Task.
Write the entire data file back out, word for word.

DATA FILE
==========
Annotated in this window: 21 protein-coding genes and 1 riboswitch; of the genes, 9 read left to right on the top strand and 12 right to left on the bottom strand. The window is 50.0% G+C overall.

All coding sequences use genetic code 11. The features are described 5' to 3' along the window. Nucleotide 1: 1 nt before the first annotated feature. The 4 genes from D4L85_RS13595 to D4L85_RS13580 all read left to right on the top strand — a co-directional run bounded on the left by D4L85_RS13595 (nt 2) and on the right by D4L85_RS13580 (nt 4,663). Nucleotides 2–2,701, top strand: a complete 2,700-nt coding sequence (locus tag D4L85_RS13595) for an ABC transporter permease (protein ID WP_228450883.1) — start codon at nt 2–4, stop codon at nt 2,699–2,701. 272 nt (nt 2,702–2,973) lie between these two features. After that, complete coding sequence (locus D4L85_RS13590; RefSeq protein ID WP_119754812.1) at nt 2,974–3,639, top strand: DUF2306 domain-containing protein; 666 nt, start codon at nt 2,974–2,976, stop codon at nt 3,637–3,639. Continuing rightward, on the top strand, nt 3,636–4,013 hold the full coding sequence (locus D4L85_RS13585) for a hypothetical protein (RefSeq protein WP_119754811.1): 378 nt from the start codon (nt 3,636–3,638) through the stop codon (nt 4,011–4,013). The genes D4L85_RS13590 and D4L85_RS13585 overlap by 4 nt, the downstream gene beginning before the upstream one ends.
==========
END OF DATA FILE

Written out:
Annotated in this window: 21 protein-coding genes and 1 riboswitch; of the genes, 9 read left to right on the top strand and 12 right to left on the bottom strand. The window is 50.0% G+C overall.

All coding sequences use genetic code 11. The features are described 5' to 3' along the window. Nucleotide 1: 1 nt before the first annotated feature. The 4 genes from D4L85_RS13595 to D4L85_RS13580 all read left to right on the top strand — a co-directional run bounded on the left by D4L85_RS13595 (nt 2) and on the right by D4L85_RS13580 (nt 4,663). Nucleotides 2–2,701, top strand: a complete 2,700-nt coding sequence (locus tag D4L85_RS13595) for an ABC transporter permease (protein ID WP_228450883.1) — start codon at nt 2–4, stop codon at nt 2,699–2,701. 272 nt (nt 2,702–2,973) lie between these two features. After that, complete coding sequence (locus D4L85_RS13590; RefSeq protein ID WP_119754812.1) at nt 2,974–3,639, top strand: DUF2306 domain-containing protein; 666 nt, start codon at nt 2,974–2,976, stop codon at nt 3,637–3,639. Continuing rightward, on the top strand, nt 3,636–4,013 hold the full coding sequence (locus D4L85_RS13585) for a hypothetical protein (RefSeq protein WP_119754811.1): 378 nt from the start codon (nt 3,636–3,638) through the stop codon (nt 4,011–4,013). The genes D4L85_RS13590 and D4L85_RS13585 overlap by 4 nt, the downstream gene beginning before the upstream one ends.